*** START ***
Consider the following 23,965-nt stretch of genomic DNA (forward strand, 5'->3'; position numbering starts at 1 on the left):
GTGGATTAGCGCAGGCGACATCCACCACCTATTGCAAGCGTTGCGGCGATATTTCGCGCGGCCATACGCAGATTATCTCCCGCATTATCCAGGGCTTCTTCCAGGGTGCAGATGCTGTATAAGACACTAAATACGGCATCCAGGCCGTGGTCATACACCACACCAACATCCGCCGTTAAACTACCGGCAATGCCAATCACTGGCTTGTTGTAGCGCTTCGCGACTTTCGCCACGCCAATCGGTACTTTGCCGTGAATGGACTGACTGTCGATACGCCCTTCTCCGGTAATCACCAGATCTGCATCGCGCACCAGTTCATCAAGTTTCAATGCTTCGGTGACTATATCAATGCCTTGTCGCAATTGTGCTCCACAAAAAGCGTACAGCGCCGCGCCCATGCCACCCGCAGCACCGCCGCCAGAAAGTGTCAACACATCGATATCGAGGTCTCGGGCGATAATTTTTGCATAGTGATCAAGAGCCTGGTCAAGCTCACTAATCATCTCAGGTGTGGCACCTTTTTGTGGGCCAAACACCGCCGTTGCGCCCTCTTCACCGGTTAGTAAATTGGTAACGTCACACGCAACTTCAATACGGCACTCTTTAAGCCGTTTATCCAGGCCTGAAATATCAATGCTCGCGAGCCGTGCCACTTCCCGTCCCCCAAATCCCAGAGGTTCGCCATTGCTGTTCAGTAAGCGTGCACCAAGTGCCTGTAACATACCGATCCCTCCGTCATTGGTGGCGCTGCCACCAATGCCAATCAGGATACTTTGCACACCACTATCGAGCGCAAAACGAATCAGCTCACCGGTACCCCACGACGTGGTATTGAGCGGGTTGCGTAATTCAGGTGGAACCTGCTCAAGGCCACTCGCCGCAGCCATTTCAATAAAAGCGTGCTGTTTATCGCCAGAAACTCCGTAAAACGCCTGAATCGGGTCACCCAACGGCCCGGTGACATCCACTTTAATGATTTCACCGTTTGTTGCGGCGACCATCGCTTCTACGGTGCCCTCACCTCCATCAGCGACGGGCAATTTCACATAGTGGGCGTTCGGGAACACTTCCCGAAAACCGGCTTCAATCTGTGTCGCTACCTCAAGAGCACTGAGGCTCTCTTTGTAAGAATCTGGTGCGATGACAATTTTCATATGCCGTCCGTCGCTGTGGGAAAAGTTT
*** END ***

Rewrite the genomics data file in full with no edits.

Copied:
Consider the following 23,965-nt stretch of genomic DNA (forward strand, 5'->3'; position numbering starts at 1 on the left):
GTGGATTAGCGCAGGCGACATCCACCACCTATTGCAAGCGTTGCGGCGATATTTCGCGCGGCCATACGCAGATTATCTCCCGCATTATCCAGGGCTTCTTCCAGGGTGCAGATGCTGTATAAGACACTAAATACGGCATCCAGGCCGTGGTCATACACCACACCAACATCCGCCGTTAAACTACCGGCAATGCCAATCACTGGCTTGTTGTAGCGCTTCGCGACTTTCGCCACGCCAATCGGTACTTTGCCGTGAATGGACTGACTGTCGATACGCCCTTCTCCGGTAATCACCAGATCTGCATCGCGCACCAGTTCATCAAGTTTCAATGCTTCGGTGACTATATCAATGCCTTGTCGCAATTGTGCTCCACAAAAAGCGTACAGCGCCGCGCCCATGCCACCCGCAGCACCGCCGCCAGAAAGTGTCAACACATCGATATCGAGGTCTCGGGCGATAATTTTTGCATAGTGATCAAGAGCCTGGTCAAGCTCACTAATCATCTCAGGTGTGGCACCTTTTTGTGGGCCAAACACCGCCGTTGCGCCCTCTTCACCGGTTAGTAAATTGGTAACGTCACACGCAACTTCAATACGGCACTCTTTAAGCCGTTTATCCAGGCCTGAAATATCAATGCTCGCGAGCCGTGCCACTTCCCGTCCCCCAAATCCCAGAGGTTCGCCATTGCTGTTCAGTAAGCGTGCACCAAGTGCCTGTAACATACCGATCCCTCCGTCATTGGTGGCGCTGCCACCAATGCCAATCAGGATACTTTGCACACCACTATCGAGCGCAAAACGAATCAGCTCACCGGTACCCCACGACGTGGTATTGAGCGGGTTGCGTAATTCAGGTGGAACCTGCTCAAGGCCACTCGCCGCAGCCATTTCAATAAAAGCGTGCTGTTTATCGCCAGAAACTCCGTAAAACGCCTGAATCGGGTCACCCAACGGCCCGGTGACATCCACTTTAATGATTTCACCGTTTGTTGCGGCGACCATCGCTTCTACGGTGCCCTCACCTCCATCAGCGACGGGCAATTTCACATAGTGGGCGTTCGGGAACACTTCCCGAAAACCGGCTTCAATCTGTGTCGCTACCTCAAGAGCACTGAGGCTCTCTTTGTAAGAATCTGGTGCGATGACAATTTTCATATGCCGTCCGTCGCTGTGGGAAAAGTTT